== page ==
Politics can be a four-letter word, last week’s was ugly

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Political disputes between Alberta and British Columbia and the opening salvos of the Ontario election left most spectators wondering how low politics could go.


First published on Monday, April 23, 2018 in The Hill Times.


OTTAWA—Politics can be a four-letter word. Last week that word was ugly.

Political disputes between Alberta and British Columbia and the opening salvos of the Ontario election left most spectators wondering how low politics could go.

The Western oil fight is particularly ugly because it involves two provinces whose leaders ostensibly share the same political values.

Both Alberta and British Columbia have rarely had a New Democratic premier at the helm, so one would think that the leaders would make a special effort at reconciliation.

But British Columbia Premier John Horgan didn’t even give his Alberta counterpart a head’s up when he yanked the rug out from under the Trans Mountain Pipeline, effectively dooming thousands of jobs and potential future investments in oil exploration in Canada.

His government hangs by a sliver, and that sliver is being supported by the Green Party, which believes the best way to wean the country off oil is to stop delivering it.

Well, they may get their wish.

Alberta Premier Rachel Notley, pictured on the Hill on April 15, 2018, after meeting with B.C. Premier John Horgan and Prime Minister Justin Trudeau. The Hill Times photograph by Andrew Meade

Rachel Notley, embroiled in her own strongman battle with United Conservative provincial leader Jason Kenney, has signalled her intention to use all the tools at her disposal to pressure British Columbia. That includes legislation curtailing the shipment of fuel and oil to her neighbours on the West Coast.

The Canadian government is vowing not to pick fights but the energy minister has signalled introduction of new legislation to guarantee federal primacy over the project.

That proposed law, yet to be tabled, has caught the attention of the Quebec government, with Horgan ready to make common cause with Philippe Couillard in opposition to federal authority.

Horgan has qualified the legal proposal as “trampling on provincial rights” but says in the same breath that provinces are trying to establish those rights. That statement itself undermines his claim that British Columbia has wide-ranging authority over pipeline permitting.

And he is intent on bringing Quebec into the dispute, to buttress his view that provincial jurisdiction takes precedence in any discussion about pipelines.

Meanwhile, the company behind the Trans Mountain Pipeline, has given the politicians until May 31 to come to an agreement that will permit the $7.4-billion expansion to go ahead.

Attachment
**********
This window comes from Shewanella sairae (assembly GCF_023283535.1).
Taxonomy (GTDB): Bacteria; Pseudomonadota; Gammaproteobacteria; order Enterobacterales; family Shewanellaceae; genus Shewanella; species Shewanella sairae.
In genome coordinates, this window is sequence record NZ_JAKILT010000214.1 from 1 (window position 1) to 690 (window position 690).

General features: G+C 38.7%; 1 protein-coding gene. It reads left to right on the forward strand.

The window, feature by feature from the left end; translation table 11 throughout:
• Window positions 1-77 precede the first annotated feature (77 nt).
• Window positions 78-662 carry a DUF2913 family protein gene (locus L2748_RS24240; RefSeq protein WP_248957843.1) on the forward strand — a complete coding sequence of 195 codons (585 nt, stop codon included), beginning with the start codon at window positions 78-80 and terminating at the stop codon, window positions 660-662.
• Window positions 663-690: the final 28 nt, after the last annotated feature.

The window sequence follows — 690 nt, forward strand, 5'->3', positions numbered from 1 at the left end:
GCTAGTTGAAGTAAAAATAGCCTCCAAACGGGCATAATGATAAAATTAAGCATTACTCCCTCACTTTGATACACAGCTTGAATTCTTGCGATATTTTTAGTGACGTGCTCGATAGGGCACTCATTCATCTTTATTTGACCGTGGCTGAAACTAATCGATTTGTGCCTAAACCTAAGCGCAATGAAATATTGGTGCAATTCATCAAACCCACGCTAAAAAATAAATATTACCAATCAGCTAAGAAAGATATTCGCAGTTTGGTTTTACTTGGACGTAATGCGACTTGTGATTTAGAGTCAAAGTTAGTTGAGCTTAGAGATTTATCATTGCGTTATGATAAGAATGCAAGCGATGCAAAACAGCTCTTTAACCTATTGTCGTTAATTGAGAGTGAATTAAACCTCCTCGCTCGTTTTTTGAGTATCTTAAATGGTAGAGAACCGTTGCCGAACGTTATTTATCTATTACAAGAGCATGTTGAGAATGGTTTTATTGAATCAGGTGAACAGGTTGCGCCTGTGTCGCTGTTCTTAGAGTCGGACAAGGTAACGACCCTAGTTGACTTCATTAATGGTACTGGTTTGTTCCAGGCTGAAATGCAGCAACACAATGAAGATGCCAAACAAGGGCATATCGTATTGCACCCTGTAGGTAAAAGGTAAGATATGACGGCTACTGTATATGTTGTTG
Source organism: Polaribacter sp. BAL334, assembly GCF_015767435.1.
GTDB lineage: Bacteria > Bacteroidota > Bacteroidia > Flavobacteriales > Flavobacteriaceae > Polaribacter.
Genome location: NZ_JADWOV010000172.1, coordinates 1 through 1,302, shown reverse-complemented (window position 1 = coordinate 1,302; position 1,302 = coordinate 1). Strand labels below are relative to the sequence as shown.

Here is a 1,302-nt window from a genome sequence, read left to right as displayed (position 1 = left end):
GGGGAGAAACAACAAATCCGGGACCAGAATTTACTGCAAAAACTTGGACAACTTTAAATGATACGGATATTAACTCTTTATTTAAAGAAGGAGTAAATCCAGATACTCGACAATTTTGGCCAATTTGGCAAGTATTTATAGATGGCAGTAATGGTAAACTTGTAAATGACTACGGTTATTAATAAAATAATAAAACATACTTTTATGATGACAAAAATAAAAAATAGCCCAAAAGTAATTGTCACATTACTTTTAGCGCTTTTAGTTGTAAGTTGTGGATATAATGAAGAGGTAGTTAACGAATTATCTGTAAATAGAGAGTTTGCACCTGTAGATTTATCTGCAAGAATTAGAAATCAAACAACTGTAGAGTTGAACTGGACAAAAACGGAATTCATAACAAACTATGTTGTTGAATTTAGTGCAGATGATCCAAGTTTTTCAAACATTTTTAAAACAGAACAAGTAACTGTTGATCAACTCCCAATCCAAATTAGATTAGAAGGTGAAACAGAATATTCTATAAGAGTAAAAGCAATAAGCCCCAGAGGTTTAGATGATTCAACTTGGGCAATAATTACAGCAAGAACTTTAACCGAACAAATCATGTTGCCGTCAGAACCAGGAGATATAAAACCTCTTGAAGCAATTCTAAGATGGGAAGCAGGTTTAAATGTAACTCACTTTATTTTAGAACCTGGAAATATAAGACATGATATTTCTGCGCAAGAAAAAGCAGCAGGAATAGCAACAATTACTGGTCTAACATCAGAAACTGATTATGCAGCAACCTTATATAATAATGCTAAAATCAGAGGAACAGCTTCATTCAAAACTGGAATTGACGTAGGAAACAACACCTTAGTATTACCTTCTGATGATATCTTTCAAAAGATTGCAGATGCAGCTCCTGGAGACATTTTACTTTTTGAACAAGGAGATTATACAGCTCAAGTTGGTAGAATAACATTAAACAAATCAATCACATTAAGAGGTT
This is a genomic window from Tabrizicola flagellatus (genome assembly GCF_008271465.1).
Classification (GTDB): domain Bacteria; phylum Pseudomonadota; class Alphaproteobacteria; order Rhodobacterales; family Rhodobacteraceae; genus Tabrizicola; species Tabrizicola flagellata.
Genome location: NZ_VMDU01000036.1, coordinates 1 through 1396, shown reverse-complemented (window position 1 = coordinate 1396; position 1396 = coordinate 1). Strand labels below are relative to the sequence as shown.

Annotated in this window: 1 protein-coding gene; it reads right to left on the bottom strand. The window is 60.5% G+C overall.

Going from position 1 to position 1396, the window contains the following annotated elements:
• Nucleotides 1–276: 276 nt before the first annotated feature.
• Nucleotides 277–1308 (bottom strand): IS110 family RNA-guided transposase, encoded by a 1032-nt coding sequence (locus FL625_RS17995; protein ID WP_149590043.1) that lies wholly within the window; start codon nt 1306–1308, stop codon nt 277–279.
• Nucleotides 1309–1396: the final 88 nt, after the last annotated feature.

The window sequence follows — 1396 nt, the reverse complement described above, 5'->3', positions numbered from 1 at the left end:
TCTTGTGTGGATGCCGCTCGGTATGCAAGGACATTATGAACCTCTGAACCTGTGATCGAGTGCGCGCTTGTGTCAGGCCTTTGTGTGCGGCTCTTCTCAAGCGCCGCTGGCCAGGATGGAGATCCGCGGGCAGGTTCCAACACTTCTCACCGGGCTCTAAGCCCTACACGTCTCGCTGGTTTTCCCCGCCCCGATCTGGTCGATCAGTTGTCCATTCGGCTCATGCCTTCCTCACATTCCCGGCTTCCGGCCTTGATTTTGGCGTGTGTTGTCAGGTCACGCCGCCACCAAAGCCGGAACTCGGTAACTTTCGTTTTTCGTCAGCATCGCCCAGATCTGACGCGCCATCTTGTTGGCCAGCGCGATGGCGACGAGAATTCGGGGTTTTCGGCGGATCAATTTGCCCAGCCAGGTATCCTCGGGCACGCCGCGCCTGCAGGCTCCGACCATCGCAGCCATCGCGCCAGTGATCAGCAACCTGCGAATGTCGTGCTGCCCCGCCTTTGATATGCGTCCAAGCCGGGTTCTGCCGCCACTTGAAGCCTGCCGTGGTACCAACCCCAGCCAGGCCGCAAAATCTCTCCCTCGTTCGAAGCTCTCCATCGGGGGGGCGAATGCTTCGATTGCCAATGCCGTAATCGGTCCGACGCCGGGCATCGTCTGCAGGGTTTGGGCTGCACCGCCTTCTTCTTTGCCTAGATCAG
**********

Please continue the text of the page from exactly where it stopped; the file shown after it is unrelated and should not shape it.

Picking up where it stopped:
That deadline is literally one week before two other political events take centre stage. Ontario goes to the polls on June 7 and Prime Minister Justin Trudeau hosts the G-7 nations in the heart of Quebec on June 8 and 9.

Kinder Morgan had to know their deadline would put ultimate pressure for a solution on the national government.

Prime Minister Trudeau will be hosting leaders from key economic partners around the world, and sustainable development will be central to the economic discussion.

How to move away from a non-renewable fuel dependence in a country that is one of the top world producers of oil and gas is no mean feat.

It is one thing for German Chancellor Angela Merkel to heed the strong Green Party presence in her country.

She is not reaping royalties from oil and gas.

But the German economy is dependent on the success of Volkswagen and other key industrial partners, who have had problems with overstating environmental emission standards in automobiles.

No one is coming to the table with totally clean hands. But there is a lot more pressure on Trudeau to keep his environmental message on target while still supporting safe carriage of oil and gas products.

Pipelines are still the safest way to move product, and unless British Columbia wants to stop tourists from visiting its beautiful province, people will need gas to get there and oil to fuel business.

By the time the Charlevoix G-7 gathering takes place, the government may have already met the test of certainty sought by Kinder Morgan.

But the interprovincial tinderbox lit in the past week is not going to be snuffed out any time soon.

Meanwhile, Canada’s most populous province does not need to fight with anyone else. That slugfest is internal, with Ontario Premier Kathleen Wynne and Conservative leader Doug Ford mincing no words in their mutual mistrust.

According to Ford, most Liberals should be in jail, and according to Wynne, her opponent is in this race only for himself.

Both came out of their respective corners itching for a fight last week. The formal election call has not even been launched and already the tone is down and dirty. More dirty than down.

The only certainty in interprovincial relations is it will get worse before it gets better.

Uglier than last week.

Sheila Copps is a former Jean Chrétien-era cabinet minister and a former deputy prime minister. Follow her on Twitter at @Sheila_Copps.